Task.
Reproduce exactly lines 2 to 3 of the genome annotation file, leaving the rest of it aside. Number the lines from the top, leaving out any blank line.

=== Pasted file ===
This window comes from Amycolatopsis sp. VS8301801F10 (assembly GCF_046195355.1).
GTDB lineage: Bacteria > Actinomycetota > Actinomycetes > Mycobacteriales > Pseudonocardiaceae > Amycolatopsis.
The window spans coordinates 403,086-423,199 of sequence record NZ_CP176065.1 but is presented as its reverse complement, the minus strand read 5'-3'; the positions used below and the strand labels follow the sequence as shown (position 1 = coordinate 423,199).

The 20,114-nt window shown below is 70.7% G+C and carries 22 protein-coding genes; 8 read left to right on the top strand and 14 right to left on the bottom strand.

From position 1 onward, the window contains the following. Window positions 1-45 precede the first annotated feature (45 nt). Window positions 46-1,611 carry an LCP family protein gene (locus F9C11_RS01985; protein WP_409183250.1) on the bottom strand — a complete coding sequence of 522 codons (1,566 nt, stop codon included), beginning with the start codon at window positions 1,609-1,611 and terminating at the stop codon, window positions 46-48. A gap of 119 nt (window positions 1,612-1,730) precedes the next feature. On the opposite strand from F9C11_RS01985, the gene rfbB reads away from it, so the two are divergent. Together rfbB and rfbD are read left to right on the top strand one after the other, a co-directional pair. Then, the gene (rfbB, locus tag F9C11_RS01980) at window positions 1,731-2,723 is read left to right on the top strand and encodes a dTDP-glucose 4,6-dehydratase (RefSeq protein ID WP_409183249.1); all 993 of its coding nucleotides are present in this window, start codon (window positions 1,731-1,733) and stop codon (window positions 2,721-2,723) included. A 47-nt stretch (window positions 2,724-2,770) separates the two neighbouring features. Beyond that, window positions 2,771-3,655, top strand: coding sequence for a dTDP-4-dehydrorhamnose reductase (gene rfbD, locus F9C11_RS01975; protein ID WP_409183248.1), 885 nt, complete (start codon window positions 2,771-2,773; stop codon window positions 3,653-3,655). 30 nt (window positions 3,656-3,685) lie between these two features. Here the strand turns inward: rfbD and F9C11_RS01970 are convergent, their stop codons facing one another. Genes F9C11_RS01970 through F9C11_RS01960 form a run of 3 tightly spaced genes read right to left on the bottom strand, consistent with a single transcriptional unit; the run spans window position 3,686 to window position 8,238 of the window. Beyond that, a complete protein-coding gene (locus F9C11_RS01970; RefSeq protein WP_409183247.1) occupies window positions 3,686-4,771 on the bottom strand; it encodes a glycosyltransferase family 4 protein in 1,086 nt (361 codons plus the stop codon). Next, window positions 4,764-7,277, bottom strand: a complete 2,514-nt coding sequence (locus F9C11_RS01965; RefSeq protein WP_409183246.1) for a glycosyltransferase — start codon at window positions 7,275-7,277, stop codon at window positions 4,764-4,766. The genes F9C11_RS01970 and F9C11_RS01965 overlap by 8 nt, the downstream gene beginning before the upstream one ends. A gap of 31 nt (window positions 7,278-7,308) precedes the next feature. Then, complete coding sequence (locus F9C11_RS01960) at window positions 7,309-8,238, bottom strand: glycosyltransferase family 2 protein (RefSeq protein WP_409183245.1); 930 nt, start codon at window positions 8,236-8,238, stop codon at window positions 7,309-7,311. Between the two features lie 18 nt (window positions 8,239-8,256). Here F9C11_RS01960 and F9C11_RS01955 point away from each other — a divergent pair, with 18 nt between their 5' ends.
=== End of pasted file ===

GTDB lineage: Bacteria > Actinomycetota > Actinomycetes > Mycobacteriales > Pseudonocardiaceae > Amycolatopsis.
The window spans coordinates 403,086-423,199 of sequence record NZ_CP176065.1 but is presented as its reverse complement, the minus strand read 5'-3'; the positions used below and the strand labels follow the sequence as shown (position 1 = coordinate 423,199).